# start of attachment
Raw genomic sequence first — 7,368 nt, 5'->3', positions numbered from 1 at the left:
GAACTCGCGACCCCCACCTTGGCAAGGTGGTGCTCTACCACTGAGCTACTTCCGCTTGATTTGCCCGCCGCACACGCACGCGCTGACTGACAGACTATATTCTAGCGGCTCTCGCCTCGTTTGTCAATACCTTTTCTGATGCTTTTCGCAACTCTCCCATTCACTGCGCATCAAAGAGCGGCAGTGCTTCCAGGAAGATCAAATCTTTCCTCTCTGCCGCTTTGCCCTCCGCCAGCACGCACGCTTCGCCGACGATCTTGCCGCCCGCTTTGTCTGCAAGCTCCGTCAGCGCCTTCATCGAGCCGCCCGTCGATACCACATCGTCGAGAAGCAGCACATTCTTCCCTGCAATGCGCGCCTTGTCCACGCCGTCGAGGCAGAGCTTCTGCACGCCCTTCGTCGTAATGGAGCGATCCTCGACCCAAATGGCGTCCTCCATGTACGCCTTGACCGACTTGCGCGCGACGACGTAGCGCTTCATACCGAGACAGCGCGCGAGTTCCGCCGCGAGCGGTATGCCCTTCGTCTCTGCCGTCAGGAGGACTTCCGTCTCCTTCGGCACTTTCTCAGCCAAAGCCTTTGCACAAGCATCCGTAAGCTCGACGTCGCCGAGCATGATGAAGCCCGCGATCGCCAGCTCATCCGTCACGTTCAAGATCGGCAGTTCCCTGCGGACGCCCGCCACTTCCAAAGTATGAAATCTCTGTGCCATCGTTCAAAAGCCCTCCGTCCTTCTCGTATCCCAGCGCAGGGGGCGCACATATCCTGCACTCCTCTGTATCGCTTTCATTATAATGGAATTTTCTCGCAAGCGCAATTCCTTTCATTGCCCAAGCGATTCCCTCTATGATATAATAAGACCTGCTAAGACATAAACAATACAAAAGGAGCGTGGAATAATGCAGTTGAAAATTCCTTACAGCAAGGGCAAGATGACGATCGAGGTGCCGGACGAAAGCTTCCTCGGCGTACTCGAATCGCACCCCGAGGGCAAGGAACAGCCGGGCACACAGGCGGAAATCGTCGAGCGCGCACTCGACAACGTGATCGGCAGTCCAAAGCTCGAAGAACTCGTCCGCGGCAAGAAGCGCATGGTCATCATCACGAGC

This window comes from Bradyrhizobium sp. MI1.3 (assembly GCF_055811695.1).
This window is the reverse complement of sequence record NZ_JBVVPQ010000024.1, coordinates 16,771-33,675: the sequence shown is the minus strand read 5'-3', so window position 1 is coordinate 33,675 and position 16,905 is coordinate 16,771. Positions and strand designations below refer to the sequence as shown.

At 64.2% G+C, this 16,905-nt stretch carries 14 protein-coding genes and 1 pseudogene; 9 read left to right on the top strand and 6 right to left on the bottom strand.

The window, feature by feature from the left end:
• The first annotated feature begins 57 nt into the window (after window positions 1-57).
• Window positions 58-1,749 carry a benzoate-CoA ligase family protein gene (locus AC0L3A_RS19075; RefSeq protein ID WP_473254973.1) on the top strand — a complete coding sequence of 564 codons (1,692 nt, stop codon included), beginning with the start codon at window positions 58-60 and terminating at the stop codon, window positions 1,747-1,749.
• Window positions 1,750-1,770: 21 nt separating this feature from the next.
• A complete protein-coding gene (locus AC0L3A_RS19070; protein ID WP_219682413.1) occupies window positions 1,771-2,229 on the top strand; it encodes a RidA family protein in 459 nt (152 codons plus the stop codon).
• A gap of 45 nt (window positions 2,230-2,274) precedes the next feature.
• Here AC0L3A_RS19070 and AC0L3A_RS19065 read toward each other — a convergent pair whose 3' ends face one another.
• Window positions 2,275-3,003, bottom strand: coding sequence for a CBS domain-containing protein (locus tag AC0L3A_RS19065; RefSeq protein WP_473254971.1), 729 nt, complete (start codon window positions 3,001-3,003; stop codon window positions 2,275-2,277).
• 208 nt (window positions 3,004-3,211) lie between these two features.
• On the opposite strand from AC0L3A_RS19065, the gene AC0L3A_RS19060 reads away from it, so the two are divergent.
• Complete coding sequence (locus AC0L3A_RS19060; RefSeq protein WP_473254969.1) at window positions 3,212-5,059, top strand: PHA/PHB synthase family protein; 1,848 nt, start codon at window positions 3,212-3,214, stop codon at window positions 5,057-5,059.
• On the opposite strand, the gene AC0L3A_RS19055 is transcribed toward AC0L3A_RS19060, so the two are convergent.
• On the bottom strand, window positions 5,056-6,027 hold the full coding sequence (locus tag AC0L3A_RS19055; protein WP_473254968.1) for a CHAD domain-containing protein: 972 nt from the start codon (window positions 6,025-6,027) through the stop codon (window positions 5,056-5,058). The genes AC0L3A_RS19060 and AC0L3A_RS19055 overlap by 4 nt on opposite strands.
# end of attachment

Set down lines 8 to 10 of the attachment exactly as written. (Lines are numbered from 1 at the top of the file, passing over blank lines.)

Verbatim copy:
• Window positions 58-1,749 carry a benzoate-CoA ligase family protein gene (locus AC0L3A_RS19075; RefSeq protein ID WP_473254973.1) on the top strand — a complete coding sequence of 564 codons (1,692 nt, stop codon included), beginning with the start codon at window positions 58-60 and terminating at the stop codon, window positions 1,747-1,749.
• Window positions 1,750-1,770: 21 nt separating this feature from the next.
• A complete protein-coding gene (locus AC0L3A_RS19070; protein ID WP_219682413.1) occupies window positions 1,771-2,229 on the top strand; it encodes a RidA family protein in 459 nt (152 codons plus the stop codon).